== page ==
It's okay to connect dots.  In my own Marvel Heroic campaign, all of the supervillains were brought together at the end into one mega-group, the Zodiac.  I watched the players' eyes light up when they started seeing the pieces fall into place.  But continuity also matters when it comes to keeping the same roster of PC's.  Switching out one PC for another might be great for the player who is constantly tinkering with the rules, but it doesn't allow PC's to breathe and grow.

Connection the dots in terms of persons also is a real plus.  That's both PC-to-PC, and PC-to-NPC.  Wildly disconnected PC's and a lack of NPC interaction I feel detracts from the players' emotional investment, the figurative and literal "why are we here."

And finally, don't do rape storylines.  Ever.  Just don't.

30,000 Pageviews

Well, my funny little gaming blog hit 30,000 pageviews.  The last time it appears that I kept track was in December 2012, when I hit 5,000.  Looking at the graph, readership has steadily increased, not including the odd outlying spike apparently caused by Russian gambling website robots attracted to words like "games" and "gaming" (and possibly "Russian gambling robots").

"I'll raise you 30 rubles, comrade."

Over the last year or so I've noticed that aside from participating in a "answer the daily question for a month" thing my blog posts are largely quick re-caps of my gaming sessions and the odd thought about this, that, or the other when it comes to RPG's.  I think there is some value in being a person who is publicly admitting to not only gaming but gaming often and with a lot of people who are new to the hobby.  But I also realize that there's not a ton of usable content by other GM's.

Some of that is circumstantial.  I only took the reins of the gaming group back a few months ago, and I have spent most of that time running a semi-sandbox D&D game.  Since my players visit this blog on occasion, I can't create posts like "here's the cool map I made of the Tomb of the 99 Mad Monks" because they haven't been everywhere in that tomb and I know for a fact that their own map is incorrect (not a spoiler--they realized it too when rooms started to overlap on the graph paper) so the last thing I want to do is ruin it for them.

The other reason is more about my own situation.  I'm honestly not creating much right now.  Oh, I borrowed a locale from a previous D&D campaign and put together the odd dungeon layout, but that's about it.  I'm still using monsters from the Monster Manual and magic items from the Dungeon Master's Guide.  So there very little in the way of original material.

I'm less troubled by what I provide to my readership (although I want to be an interesting author) and more sort of depressed that I'm not being more creative in my hobby.  As I figure it, I have two tasks.  First, to make my D&D campaign I'm running more interesting to me, since the players seem pretty engaged in it and wanting me to continue.  Second, I can look for creative outlets outside my campaign that will feed me intellectually and emotionally and make for interesting content here.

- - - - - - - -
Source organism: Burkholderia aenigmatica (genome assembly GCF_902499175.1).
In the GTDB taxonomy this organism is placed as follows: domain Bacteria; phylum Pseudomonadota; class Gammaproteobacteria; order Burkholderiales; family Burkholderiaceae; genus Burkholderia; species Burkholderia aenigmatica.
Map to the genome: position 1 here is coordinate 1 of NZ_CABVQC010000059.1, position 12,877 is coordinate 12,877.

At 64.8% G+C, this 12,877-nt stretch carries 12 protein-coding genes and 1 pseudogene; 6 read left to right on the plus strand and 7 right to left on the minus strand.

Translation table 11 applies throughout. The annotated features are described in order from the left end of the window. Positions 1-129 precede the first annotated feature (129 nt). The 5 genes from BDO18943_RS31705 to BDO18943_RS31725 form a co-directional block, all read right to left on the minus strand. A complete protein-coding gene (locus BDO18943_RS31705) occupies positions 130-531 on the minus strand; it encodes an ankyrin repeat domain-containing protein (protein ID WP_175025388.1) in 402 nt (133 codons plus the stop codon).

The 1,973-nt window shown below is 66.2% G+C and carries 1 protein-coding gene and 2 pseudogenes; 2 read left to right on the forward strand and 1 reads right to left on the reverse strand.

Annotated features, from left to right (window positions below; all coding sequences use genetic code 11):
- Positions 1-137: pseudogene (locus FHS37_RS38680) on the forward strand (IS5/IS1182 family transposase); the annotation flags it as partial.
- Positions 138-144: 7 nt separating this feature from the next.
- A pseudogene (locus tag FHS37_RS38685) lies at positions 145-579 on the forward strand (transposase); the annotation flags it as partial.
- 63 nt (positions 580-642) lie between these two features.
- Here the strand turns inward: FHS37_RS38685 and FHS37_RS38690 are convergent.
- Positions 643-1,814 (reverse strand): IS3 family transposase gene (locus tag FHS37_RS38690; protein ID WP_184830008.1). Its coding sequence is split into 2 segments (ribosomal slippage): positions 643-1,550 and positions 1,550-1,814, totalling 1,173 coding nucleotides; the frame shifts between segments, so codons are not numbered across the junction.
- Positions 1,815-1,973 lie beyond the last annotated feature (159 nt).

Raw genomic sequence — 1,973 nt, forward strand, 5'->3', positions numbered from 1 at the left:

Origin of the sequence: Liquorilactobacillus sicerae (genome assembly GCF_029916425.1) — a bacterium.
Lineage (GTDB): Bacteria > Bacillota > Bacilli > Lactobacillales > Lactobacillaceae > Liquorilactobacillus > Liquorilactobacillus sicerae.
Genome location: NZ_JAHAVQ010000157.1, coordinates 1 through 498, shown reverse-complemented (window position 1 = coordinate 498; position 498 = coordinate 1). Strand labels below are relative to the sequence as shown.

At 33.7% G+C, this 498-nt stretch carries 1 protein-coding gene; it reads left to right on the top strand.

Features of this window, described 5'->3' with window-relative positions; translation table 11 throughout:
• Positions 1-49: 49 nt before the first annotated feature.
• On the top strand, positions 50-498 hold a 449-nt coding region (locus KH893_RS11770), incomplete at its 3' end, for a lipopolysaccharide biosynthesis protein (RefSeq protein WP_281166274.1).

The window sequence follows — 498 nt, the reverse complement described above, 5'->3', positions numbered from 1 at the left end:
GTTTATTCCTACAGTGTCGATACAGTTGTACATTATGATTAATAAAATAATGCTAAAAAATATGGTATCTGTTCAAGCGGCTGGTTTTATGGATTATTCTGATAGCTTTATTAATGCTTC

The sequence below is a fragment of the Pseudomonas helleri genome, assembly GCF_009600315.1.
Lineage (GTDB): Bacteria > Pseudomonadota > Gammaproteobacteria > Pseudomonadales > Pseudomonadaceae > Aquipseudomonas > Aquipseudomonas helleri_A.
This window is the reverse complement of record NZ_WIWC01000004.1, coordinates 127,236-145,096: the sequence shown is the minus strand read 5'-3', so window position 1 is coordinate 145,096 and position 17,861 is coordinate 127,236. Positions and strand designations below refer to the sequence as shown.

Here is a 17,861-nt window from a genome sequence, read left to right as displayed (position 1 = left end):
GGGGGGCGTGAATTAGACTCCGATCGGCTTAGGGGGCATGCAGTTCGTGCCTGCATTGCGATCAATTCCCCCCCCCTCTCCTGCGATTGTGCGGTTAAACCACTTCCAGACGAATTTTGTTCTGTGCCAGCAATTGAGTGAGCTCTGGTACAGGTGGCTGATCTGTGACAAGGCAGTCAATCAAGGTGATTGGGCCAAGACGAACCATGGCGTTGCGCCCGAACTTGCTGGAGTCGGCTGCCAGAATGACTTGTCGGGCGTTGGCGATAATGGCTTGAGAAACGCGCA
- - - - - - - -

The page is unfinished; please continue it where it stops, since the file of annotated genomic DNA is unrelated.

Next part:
Thanks again for reading the blog.  I always appreciate it.


Saturday, February 7, 2015

Friday Gaming Recap, Speed Grapher Edition!

No pics, unfortunately, because I was too busy running the action!

This was the group's first foray at third level, having blasted through second level with one high-XP session.  The gaps widen between XP benchmarks in 5E, so they'll be at third level for several sessions.

The group returned to Dewalt Manor, where they were searching for the kidnapped angel Meloniel.  In an underground complex they discovered a sect of the Larvate Sublimity (the masked rulers of Grimfest) who were combining the blood of the tarrasque with the captured angel's blood to make even more mutative concoctions.  Despite being almost completely exhausted of spells the group went up against a group of opponents that were way out of their league but managed to handily defeat them instead.  What's weird is that they had real trouble with a CR 2 encounter  featuring two gargoyles earlier.  What made the difference?  Easy, and one of the strange things I've noticed about 5E...

There are a lot of low-CR opponents (such as gargoyles or will-o-wisps) that have damage resistance against non-magical weapons, but the treasure tables in the DMG don't give out magical weapons very often, favoring one-shot potions and scrolls instead.  So the group was struggling doing half damage against CR 2 monsters, except for the cleric and paladin who had access to spells or class abilities that turned their normal weapons to magic.

On the other hand, spells that target saving throws seem to be highly effective against powerful monsters, because saving throws don't seem to scale all that much because monsters lack proficiency bonuses.  So in the final battle there were five humanoids, all viable targets for low-level save-or-fail spells and non-magical attacks, despite there being almost 3,000 XP in the room.  Make sense?